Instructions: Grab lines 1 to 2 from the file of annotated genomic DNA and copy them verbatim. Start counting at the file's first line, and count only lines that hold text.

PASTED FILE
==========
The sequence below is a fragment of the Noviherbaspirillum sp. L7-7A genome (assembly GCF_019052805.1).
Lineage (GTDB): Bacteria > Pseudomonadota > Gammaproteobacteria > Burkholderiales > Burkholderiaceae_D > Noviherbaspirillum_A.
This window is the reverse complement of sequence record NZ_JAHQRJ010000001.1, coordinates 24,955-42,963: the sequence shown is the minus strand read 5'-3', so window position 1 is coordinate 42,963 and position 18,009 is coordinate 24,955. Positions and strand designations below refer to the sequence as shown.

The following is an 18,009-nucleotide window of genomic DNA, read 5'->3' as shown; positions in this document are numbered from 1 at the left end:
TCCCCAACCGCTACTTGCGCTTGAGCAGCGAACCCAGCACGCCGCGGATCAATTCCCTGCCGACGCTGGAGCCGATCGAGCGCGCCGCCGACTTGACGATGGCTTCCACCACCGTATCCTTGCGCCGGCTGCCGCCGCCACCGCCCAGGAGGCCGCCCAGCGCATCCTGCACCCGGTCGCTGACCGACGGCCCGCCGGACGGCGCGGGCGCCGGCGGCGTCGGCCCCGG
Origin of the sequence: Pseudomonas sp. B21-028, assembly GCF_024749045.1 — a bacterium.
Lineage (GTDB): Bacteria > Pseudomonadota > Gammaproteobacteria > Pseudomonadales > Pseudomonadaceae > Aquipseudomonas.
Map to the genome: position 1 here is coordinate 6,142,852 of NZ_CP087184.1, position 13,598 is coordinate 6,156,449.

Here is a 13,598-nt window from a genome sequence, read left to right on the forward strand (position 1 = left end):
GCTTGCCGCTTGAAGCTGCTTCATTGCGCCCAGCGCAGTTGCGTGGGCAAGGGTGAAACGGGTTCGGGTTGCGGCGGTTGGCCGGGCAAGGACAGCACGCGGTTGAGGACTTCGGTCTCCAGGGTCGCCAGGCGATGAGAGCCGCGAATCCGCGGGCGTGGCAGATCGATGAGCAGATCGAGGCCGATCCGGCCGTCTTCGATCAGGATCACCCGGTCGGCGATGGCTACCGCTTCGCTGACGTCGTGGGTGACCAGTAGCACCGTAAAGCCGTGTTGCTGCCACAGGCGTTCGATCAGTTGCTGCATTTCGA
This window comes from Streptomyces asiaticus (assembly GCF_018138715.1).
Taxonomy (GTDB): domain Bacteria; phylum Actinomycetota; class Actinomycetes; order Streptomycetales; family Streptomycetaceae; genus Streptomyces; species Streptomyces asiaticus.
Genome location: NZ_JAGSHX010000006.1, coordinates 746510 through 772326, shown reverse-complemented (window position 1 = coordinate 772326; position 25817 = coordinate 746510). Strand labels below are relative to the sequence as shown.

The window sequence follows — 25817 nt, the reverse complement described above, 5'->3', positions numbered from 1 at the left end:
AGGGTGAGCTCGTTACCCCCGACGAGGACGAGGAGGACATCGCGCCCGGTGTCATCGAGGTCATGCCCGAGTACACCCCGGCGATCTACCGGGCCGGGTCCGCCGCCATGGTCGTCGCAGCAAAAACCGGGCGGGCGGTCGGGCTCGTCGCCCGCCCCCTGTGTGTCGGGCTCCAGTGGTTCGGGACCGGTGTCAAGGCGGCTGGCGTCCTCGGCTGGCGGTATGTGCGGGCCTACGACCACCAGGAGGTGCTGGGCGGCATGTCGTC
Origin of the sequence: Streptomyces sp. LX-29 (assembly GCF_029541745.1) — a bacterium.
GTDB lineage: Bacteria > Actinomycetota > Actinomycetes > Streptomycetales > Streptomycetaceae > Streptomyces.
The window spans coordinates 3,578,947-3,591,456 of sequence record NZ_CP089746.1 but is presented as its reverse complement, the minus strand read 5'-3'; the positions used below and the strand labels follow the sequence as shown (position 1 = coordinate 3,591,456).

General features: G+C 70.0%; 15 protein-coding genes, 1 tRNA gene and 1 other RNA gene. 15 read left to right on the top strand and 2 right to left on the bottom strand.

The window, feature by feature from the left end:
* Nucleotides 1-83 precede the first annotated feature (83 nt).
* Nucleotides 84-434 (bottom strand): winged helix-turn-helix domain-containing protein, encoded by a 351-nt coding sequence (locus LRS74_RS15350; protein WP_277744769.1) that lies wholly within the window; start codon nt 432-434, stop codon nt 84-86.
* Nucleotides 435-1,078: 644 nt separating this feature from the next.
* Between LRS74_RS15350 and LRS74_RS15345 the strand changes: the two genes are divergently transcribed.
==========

The sequence below is a fragment of the Noviherbaspirillum sp. L7-7A genome (assembly GCF_019052805.1).
Lineage (GTDB): Bacteria > Pseudomonadota > Gammaproteobacteria > Burkholderiales > Burkholderiaceae_D > Noviherbaspirillum_A.